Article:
I watch her, from a distance, as she picks up a white cloth embedded with gold thread, a sea of knotted symbols and words I do not yet understand.
The sight of it tugs at some hazy memory; an afternoon spent with a tutor, his voice fading into silence as I become absorbed in my latest find, a tome of Rohirric song. I imagined myself a mariner then, seeking treasure amid the loneliest shelves and palpable doom of library dust.
I allowed my fingers to pass across the indentations of the page, savouring the absence and presence of each mark. So strange, so violent the letters seemed to me, like the slash of a dagger on pale skin. Mortality bound in the very language they speak, captured in the very words they utter.
She lifts the cloth, almost reverently, upon the bier; then stands in silence, her head bowed to her work. Her dress, I notice, is dark; her hair intricately woven, held in place by a delicate circlet. I have never seen her like this before, her beauty so restrained; and I resist the sudden urge to pull apart the silver rope, to see her hair fall, unbidden, down her back, like the early summer dawn across these foreign meadows.
She moves suddenly, and the cloth rises above her head like a plume of smoke. Her fingers trap it by its corners, forcing it down, finally releasing the cloth as it drifts, slowly, upon the bier. Her hands make quick work of the wrinkles that remain, tugging this way and that, smoothing the edges, her touch gentle and deft. Practiced.
I think. She is but twenty-four.
And it occurs to me, suddenly, that this is not her first burial. Her parents, cousin; now uncle. How many times, I wonder, has she prepared a bier for its passenger, passed her hands over the cloth and thought of her own death?
She turns abruptly, her eyes wide with recognition. The cloth, I notice, is now slightly askew.
The distance between us closes as she rushes to me. I feel her weight in my arms, and consider, with some amazement, how I had managed to live without her in them. Not well, I realize.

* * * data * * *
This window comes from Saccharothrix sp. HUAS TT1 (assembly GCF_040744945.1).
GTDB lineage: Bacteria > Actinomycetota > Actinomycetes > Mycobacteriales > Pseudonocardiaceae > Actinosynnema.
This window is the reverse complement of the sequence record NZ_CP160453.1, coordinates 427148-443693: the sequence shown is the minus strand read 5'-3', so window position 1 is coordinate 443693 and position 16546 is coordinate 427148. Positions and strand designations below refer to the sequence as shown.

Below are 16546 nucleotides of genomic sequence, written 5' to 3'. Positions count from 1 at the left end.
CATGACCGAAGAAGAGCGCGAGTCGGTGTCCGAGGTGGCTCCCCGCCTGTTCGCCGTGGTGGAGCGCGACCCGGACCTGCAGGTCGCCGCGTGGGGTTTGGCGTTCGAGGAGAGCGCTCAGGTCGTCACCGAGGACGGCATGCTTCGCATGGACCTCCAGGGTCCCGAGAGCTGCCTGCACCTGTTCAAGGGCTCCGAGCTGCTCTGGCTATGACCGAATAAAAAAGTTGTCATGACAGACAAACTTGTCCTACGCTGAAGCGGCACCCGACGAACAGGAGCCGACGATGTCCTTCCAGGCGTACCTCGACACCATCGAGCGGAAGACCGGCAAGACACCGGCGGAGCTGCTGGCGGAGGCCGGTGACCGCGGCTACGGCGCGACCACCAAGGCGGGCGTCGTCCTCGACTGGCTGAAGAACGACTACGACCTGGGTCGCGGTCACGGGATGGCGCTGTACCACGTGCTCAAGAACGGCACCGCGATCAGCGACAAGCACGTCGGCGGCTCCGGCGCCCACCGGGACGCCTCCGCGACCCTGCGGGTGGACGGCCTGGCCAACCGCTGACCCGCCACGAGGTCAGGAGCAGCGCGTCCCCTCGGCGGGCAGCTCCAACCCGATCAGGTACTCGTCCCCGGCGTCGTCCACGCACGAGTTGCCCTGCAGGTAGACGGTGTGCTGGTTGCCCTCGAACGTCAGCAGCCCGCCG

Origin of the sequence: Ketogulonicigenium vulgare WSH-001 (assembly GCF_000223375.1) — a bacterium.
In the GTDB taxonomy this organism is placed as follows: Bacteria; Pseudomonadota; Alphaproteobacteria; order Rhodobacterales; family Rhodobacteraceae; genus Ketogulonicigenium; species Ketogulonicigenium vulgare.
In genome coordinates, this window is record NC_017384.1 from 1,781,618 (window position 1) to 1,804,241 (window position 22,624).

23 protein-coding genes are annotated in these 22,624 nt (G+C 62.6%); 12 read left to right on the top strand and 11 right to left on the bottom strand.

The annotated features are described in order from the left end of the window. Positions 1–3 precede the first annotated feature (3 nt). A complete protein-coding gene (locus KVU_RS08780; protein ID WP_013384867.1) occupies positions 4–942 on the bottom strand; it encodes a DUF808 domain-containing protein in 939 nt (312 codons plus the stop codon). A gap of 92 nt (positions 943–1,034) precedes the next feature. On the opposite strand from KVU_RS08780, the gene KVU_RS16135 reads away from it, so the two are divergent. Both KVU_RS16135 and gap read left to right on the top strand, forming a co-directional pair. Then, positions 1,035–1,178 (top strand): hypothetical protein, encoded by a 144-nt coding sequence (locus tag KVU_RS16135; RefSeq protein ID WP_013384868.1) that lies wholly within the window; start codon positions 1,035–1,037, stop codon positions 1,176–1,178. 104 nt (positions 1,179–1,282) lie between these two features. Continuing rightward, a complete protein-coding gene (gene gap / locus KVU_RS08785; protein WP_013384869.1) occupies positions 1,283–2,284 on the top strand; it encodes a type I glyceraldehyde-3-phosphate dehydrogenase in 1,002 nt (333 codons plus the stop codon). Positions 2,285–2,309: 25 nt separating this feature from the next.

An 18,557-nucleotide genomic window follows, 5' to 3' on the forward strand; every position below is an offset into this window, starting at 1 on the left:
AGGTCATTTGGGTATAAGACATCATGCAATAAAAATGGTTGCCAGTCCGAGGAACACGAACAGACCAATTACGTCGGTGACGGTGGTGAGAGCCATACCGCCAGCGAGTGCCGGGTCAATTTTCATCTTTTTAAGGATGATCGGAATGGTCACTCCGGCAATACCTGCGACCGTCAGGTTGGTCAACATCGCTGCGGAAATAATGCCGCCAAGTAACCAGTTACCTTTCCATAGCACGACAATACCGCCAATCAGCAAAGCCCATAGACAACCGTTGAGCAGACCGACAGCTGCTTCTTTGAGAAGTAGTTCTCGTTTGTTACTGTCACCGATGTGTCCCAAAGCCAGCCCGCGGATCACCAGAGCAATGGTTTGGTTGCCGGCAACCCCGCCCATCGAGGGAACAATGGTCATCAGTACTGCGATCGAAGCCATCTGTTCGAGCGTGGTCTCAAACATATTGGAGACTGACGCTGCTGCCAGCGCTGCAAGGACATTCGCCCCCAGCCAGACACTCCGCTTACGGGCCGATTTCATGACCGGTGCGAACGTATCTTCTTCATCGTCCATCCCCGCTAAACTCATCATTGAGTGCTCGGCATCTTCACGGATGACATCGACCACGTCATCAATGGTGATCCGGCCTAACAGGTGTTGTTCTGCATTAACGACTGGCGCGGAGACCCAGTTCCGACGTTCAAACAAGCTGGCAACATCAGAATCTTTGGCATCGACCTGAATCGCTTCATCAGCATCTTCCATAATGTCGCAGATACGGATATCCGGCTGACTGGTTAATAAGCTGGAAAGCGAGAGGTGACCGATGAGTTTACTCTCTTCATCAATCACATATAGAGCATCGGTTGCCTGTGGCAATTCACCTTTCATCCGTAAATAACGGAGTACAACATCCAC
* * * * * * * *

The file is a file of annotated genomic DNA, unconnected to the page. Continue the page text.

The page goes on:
She looks up, her eyes shining. "You received it," she asks breathlessly, "My message…"
"More like a command," I say, smiling. It was but two lines, yet sustained me an entire fortnight's travel. "I had to obey."
She reaches up, holding my face in her hands, her gaze piercing and troubled. For a moment, she does not speak, though I can see the rush of thoughts in her eyes. I pull her to me more tightly, as though to quell the chaos, and she buries her face in my chest.
We stand there quietly, listening to ourselves remember each other; my heart betraying my happiness, her listening to its peculiar, accelerated rhythm.
"I am glad you are here," she murmurs finally, her speech muffled by my tunic.
I bend my head to rest upon hers. My cheek recalls the softness of her hair. I breathe again, it seems, for the first time since she left.
"I will always come when you call," I reply.
Later, we lie together, still listening to our bodies as they remember each other. My heart beating fast, her ear still bent to its strange music.
I let my fingers pass over her pale skin, feeling the indentations where her bones were broken, where death came but did not conquer. She shivers a little, then raises her face to mine.
I meet her lips, and tell them, wordlessly, of all the nights I dreamt of her. Of all the times my fingers passed over the pages of a book, and I wished it was her. Of the strange fire that consumes me when she is near, the unbearable void left in her wake.
She does not reply, but bends towards me, like a flower seeking sunlight.
And before all reason flees from my mind, I remind myself to speak with my uncle in the morning, to tell him I will stay behind when he leaves.
For I cannot abandon a language I have only begun to learn.
I base my assertion that the Rohirrim did, in fact, have a written language in Appendix E of LotR, which states that a variation of the Cirth was used by the Rohirrim. Since I could not find an example of it anywhere in the appendices, I have based my fiction on a composite derived from the Angerthas table in the appendix and images of Norwegian runes that I researched independently. I imagine the book as being written by one of Faramir's ancestors, after a visit to Rohan.
This is a work of fan fiction, written because the author has an abiding love for the works of J R R Tolkien. The characters, settings, places, and languages used in this work are the property of the Tolkien Estate, Tolkien Enterprises, and possibly New Line Cinema, except for certain original characters who belong to the author of the said work. The author will not receive any money or other remuneration for presenting the work on this archive site. The work is the intellectual property of the author, is available solely for the enjoyment of Henneth Annûn Story Archive readers, and may not be copied or redistributed by any means without the explicit written consent of the author.